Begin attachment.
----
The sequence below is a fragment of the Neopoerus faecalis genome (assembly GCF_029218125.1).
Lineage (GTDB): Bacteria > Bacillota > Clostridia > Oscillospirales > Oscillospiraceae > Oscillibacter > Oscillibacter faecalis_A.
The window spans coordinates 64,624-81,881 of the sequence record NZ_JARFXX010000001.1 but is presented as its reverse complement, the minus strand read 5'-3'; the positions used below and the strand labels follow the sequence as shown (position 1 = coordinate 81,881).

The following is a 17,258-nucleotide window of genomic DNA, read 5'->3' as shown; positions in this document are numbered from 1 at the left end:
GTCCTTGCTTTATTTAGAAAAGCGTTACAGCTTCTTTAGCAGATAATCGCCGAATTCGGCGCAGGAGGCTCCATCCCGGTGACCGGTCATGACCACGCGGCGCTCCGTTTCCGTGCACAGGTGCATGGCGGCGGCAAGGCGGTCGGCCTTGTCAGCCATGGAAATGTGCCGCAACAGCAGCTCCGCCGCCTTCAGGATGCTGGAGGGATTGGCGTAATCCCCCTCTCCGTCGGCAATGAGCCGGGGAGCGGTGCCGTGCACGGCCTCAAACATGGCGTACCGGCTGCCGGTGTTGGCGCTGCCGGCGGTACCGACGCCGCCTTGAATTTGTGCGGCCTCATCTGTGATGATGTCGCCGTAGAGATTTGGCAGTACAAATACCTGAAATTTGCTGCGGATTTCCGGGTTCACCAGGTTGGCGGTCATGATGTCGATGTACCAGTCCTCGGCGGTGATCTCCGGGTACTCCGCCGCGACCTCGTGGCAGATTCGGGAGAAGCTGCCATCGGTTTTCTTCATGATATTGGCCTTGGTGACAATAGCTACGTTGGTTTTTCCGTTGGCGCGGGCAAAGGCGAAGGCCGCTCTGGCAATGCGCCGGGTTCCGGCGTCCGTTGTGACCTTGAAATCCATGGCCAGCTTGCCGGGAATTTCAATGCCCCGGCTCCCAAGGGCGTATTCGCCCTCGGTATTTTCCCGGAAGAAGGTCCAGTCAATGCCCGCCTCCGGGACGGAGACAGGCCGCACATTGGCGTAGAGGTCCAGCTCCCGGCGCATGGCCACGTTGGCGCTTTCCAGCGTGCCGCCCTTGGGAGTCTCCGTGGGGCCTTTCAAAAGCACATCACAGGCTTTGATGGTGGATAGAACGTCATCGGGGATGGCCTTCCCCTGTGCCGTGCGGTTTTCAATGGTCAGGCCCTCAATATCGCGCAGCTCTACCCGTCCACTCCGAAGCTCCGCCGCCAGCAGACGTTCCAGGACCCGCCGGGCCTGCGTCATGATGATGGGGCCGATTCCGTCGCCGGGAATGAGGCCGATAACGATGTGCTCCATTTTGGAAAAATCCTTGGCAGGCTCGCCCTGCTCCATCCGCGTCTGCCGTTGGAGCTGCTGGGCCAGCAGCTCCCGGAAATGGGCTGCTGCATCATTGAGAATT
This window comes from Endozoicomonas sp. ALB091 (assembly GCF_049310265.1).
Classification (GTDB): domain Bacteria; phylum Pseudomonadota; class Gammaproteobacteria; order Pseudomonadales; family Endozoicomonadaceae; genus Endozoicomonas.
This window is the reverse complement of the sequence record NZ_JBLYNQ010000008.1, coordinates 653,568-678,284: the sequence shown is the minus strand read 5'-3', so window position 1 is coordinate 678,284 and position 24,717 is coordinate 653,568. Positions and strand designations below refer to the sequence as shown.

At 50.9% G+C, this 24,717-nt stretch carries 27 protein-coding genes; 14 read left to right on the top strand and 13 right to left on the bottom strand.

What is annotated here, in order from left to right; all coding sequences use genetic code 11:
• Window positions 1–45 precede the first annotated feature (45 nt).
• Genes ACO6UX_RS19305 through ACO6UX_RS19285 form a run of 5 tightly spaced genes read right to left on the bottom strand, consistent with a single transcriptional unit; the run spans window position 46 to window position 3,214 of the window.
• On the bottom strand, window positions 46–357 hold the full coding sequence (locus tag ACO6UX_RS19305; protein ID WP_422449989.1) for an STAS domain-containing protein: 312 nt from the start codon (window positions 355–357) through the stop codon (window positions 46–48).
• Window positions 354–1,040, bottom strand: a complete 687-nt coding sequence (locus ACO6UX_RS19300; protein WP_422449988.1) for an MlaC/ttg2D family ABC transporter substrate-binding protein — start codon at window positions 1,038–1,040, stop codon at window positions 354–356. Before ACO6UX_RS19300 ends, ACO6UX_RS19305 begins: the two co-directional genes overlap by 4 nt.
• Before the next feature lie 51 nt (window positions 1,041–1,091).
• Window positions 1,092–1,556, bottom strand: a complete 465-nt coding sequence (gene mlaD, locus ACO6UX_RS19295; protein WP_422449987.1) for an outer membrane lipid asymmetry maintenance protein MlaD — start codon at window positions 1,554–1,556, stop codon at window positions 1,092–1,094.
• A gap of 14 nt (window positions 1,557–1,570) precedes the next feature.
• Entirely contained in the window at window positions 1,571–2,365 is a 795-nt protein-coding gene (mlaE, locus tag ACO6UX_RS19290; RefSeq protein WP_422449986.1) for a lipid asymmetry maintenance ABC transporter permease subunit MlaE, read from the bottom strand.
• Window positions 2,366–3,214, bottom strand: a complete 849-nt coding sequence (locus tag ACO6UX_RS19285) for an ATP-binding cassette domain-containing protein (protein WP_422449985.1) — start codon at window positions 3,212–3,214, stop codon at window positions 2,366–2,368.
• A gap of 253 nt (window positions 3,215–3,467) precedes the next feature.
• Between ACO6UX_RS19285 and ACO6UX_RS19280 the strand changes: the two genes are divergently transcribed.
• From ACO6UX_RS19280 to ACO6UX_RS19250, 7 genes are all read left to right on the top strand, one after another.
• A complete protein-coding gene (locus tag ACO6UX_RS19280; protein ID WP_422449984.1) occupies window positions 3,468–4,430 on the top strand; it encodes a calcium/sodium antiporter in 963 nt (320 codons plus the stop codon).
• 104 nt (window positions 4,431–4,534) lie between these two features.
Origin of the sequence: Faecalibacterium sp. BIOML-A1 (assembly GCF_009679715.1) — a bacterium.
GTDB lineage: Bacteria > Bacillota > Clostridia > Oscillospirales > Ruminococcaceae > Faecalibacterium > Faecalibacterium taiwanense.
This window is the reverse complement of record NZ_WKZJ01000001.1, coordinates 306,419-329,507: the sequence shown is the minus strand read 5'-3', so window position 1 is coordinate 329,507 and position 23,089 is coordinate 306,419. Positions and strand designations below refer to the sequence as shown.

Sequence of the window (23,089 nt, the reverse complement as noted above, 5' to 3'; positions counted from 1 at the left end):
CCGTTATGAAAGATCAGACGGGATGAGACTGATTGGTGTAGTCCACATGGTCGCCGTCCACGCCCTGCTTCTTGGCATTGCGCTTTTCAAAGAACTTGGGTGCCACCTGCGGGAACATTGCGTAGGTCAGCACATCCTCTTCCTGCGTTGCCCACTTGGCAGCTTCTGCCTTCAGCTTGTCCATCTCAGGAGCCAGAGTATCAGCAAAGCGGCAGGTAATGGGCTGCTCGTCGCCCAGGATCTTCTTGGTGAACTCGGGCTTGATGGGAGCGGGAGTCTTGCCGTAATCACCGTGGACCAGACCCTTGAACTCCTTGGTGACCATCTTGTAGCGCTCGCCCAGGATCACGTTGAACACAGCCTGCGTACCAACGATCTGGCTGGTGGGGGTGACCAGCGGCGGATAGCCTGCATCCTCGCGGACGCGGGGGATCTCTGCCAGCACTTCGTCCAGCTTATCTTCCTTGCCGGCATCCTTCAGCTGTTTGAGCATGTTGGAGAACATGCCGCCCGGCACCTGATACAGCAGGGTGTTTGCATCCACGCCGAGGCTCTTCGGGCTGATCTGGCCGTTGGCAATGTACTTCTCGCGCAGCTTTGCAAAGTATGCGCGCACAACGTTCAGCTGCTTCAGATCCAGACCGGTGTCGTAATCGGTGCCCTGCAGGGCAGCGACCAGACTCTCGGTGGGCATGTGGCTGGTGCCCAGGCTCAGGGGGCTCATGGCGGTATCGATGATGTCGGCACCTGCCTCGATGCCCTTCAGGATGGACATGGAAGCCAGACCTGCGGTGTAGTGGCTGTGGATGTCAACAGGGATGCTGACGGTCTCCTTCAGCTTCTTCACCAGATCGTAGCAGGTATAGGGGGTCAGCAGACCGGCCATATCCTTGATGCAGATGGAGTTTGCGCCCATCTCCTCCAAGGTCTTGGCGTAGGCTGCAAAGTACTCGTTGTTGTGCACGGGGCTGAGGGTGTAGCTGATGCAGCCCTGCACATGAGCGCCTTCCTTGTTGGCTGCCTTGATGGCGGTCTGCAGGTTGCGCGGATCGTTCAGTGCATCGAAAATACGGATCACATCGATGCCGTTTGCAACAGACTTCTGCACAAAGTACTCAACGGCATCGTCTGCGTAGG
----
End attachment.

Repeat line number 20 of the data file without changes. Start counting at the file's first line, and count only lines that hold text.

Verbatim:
• A gap of 253 nt (window positions 3,215–3,467) precedes the next feature.